New research shows that the disease is more likely to strike African-American knees.
(Photo: Grand Rapids Press /Landov)
More African-Americans are affected by osteoarthritis (OA), the most common type of arthritis that affects multiple joints, says a new study.
African-Americans are twice as likely as whites to suffer from osteoarthritis in the knees and had 77 percent greater odds of contracting the condition in both the knee and spine.
"Racial differences in OA phenotypes were more significant than gender disparity," concluded researcher Dr. Amanda Nelson. "Our findings suggest a substantial health burden of large-joint OA, particularly hip and spine, among African-Americans and further studies that address this concern are warranted."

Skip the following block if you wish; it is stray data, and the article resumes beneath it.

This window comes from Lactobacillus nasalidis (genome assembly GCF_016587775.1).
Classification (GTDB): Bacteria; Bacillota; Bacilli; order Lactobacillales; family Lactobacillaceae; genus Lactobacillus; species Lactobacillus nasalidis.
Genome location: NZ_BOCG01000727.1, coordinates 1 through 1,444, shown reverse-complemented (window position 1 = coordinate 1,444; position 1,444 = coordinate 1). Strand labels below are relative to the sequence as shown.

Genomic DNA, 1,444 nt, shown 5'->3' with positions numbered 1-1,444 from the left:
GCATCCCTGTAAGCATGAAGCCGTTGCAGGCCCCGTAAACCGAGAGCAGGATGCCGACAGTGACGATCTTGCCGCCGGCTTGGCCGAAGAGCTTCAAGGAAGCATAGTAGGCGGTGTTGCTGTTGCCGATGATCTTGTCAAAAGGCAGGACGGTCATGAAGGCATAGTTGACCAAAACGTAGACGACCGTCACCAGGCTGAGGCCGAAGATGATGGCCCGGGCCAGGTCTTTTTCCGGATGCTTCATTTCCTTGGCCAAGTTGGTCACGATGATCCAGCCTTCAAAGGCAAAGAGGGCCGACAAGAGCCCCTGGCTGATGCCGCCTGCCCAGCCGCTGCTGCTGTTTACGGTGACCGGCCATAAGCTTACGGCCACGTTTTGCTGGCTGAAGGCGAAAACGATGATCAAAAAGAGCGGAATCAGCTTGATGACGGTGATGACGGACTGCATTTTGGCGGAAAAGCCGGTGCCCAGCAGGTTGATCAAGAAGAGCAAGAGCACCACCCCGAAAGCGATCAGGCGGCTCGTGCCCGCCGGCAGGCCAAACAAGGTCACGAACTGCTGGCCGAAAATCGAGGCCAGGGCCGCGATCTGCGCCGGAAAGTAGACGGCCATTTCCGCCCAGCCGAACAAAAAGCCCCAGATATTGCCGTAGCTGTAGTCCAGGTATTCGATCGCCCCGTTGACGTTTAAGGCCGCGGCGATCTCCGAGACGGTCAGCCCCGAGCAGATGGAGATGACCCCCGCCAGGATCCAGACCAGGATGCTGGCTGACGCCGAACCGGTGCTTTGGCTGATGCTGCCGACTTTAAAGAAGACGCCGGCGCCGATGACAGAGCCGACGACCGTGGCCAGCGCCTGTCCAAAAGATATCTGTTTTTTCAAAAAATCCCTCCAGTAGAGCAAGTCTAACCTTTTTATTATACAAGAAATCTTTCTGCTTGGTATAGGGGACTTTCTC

The study, published in the journal Arthritis & Rheumatism, analyzed radiographic data for the hands, knees, hips and spine in African-American and Caucasian men and women who were 45 years of age and older.
Researchers also found that African-Americans contracted osteoarthritis significantly less frequently in fingertip joints and with other hand joints as compared to Caucasians.
Osteoarthritis occurs when cartilage that cushions the bones begins to break down. The disease worsens over time and no cure exists, but treatments are available that may slow the progression of the disease, relieve pain and improve joint function.
The National Institute of Arthritis and Musculoskeletal and Skin Diseases (NIAMS) estimates that more than 27 million adults, 25 years of age and older, currently have OA and by 2030, 67 million individuals will be affected.